SELECT tutorial.excel_sql_inventory_data.product_id,
       tutorial.excel_sql_inventory_data.price_unit,
       tutorial.excel_sql_transaction_data.time,
       tutorial.excel_sql_transaction_data.transaction_id
  FROM tutorial.excel_sql_inventory_data
  JOIN tutorial.excel_sql_transaction_data
    ON tutorial.excel_sql_inventory_data.product_id = tutorial.excel_sql_transaction_data.product_id
product_id price_unit time transaction_id
3 1.02 2016-01-08 17:46:17 1
61 0.55 2016-01-08 17:46:17 1
23 0.91 2016-01-07 14:11:57 2
52 1.79 2016-01-06 17:57:42 4
4 1.19 2016-01-06 17:57:42 4

Aliases

It is possible to create aliases for table names for subsequent use in a given SQL query. The keyword AS is sometimes used in between the table and its alias, but it can be omitted. As an example, utilizing aliases in the query above would result in the following much more readable query:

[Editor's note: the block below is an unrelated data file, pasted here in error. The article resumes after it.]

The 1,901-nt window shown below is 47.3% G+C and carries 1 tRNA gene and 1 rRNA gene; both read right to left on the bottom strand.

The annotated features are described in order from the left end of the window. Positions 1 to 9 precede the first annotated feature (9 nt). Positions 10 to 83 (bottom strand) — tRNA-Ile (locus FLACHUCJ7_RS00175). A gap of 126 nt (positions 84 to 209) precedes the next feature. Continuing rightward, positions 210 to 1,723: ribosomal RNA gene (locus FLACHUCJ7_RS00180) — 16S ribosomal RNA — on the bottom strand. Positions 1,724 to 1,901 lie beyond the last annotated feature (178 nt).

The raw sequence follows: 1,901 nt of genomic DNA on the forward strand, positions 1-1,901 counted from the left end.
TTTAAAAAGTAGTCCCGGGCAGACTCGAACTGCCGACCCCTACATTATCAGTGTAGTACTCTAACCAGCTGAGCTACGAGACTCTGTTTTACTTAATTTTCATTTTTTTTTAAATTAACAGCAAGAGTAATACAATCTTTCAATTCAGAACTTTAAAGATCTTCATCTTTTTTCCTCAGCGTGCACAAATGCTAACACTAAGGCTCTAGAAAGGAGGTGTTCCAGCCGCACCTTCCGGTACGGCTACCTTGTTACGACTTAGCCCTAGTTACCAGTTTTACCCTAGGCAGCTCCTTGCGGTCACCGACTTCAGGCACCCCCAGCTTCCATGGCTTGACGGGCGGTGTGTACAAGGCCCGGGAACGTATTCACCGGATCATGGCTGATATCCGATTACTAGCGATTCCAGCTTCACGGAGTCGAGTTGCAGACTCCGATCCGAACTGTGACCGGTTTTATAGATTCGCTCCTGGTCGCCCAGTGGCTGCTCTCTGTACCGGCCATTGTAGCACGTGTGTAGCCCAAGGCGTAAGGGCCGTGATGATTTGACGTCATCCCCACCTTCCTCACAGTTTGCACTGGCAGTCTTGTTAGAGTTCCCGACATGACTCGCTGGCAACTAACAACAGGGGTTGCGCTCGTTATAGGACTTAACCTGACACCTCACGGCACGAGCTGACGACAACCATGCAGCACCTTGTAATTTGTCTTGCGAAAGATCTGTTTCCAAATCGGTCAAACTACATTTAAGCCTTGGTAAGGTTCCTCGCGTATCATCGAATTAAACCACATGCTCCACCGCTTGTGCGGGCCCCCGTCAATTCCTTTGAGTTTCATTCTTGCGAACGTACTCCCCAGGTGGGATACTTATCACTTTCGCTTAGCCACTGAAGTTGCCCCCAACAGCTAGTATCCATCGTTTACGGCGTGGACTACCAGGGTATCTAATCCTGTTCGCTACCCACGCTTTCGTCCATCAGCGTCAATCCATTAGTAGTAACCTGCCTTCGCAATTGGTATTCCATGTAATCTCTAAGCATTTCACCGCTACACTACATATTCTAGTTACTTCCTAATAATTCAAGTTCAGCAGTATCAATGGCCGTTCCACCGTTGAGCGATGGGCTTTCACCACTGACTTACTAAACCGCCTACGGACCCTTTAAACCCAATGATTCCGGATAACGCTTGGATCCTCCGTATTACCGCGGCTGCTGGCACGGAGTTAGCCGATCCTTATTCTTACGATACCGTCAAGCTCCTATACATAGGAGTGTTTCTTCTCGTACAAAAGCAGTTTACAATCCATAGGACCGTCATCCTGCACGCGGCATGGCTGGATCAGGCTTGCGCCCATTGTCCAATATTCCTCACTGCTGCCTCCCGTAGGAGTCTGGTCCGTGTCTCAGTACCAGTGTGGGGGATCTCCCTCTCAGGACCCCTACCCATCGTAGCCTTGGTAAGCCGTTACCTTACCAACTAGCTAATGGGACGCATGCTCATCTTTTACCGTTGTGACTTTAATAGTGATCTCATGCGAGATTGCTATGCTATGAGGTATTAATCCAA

SELECT i.product_id,
       i.price_unit,
       t.time,
       t.transaction_id
  FROM tutorial.excel_sql_inventory_data i
  JOIN tutorial.excel_sql_transaction_data t
    ON i.product_id = t.product_id

In this example, only a few keystrokes are saved, but aliases greatly enhance readability in larger, more complex queries. Note that while the aliases are “defined” in the FROM and JOIN clauses, they can be used before those clauses, in the SELECT clause.

It is most common to alias tables, but it is also possible to alias columns, as shown below. The quotes are only necessary if spaces are included in the aliases.

SELECT i.product_id "Product ID",
       i.price_unit "Price Per Unit",
       t.time "Transaction Time",
       t.transaction_id "Transaction ID"
  FROM tutorial.excel_sql_inventory_data i
  JOIN tutorial.excel_sql_transaction_data t
    ON i.product_id = t.product_id

The table that is returned will have name fields that reflect the alias, which may be much more readable.

Product ID Price Per Unit Transaction Time Transaction ID
3 1.02 2016-01-08 17:46:17 1
61 0.55 2016-01-08 17:46:17 1
23 0.91 2016-01-07 14:11:57 2
52 1.79 2016-01-06 17:57:42 4
4 1.19 2016-01-06 17:57:42 4

Types of JOINs